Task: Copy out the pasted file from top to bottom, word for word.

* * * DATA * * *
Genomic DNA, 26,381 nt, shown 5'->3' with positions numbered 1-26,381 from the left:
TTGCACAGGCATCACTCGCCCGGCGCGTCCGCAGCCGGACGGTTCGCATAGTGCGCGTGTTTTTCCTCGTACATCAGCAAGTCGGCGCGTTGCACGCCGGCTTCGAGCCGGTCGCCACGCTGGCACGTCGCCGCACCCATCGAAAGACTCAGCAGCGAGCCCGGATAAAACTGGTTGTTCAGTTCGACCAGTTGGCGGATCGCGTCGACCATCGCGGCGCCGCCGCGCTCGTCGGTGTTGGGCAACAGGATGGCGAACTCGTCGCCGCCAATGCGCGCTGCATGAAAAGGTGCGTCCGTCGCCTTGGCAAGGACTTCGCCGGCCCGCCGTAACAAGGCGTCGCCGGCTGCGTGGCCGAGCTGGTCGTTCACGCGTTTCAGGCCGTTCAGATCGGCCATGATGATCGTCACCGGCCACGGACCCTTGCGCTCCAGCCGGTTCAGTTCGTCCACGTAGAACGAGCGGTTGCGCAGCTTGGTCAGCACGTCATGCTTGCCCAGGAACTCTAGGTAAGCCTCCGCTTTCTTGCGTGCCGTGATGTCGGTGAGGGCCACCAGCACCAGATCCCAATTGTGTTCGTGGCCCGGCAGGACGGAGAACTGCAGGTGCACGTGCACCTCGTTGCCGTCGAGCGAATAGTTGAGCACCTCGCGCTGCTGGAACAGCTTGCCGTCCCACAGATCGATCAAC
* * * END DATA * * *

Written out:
Genomic DNA, 26,381 nt, shown 5'->3' with positions numbered 1-26,381 from the left:
TTGCACAGGCATCACTCGCCCGGCGCGTCCGCAGCCGGACGGTTCGCATAGTGCGCGTGTTTTTCCTCGTACATCAGCAAGTCGGCGCGTTGCACGCCGGCTTCGAGCCGGTCGCCACGCTGGCACGTCGCCGCACCCATCGAAAGACTCAGCAGCGAGCCCGGATAAAACTGGTTGTTCAGTTCGACCAGTTGGCGGATCGCGTCGACCATCGCGGCGCCGCCGCGCTCGTCGGTGTTGGGCAACAGGATGGCGAACTCGTCGCCGCCAATGCGCGCTGCATGAAAAGGTGCGTCCGTCGCCTTGGCAAGGACTTCGCCGGCCCGCCGTAACAAGGCGTCGCCGGCTGCGTGGCCGAGCTGGTCGTTCACGCGTTTCAGGCCGTTCAGATCGGCCATGATGATCGTCACCGGCCACGGACCCTTGCGCTCCAGCCGGTTCAGTTCGTCCACGTAGAACGAGCGGTTGCGCAGCTTGGTCAGCACGTCATGCTTGCCCAGGAACTCTAGGTAAGCCTCCGCTTTCTTGCGTGCCGTGATGTCGGTGAGGGCCACCAGCACCAGATCCCAATTGTGTTCGTGGCCCGGCAGGACGGAGAACTGCAGGTGCACGTGCACCTCGTTGCCGTCGAGCGAATAGTTGAGCACCTCGCGCTGCTGGAACAGCTTGCCGTCCCACAGATCGATCAAC